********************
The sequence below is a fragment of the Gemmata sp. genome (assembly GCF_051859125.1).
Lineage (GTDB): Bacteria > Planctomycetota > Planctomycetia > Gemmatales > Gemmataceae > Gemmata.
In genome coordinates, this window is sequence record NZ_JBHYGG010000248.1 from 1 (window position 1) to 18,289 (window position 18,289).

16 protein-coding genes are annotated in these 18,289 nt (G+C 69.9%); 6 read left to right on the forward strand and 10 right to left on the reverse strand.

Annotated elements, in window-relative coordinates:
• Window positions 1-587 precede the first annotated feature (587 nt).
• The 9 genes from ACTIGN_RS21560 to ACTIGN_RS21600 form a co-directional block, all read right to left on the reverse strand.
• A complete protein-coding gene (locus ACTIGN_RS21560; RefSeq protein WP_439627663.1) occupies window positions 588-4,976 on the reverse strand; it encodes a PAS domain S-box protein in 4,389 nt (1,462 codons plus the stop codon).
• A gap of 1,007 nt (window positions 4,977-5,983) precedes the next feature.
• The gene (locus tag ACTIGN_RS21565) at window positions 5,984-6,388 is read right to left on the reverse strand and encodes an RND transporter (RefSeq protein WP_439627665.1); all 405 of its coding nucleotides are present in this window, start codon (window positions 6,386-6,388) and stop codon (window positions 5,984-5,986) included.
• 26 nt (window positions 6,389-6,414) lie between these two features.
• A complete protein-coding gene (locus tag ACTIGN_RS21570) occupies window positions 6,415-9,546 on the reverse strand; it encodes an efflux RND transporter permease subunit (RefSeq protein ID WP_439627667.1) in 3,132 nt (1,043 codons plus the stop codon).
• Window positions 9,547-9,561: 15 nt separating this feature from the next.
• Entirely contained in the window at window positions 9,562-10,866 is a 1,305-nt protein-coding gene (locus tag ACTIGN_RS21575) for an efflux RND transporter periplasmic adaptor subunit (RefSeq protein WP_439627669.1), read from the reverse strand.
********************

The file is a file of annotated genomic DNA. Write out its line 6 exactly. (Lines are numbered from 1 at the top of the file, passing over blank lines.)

• Window positions 1-587 precede the first annotated feature (587 nt).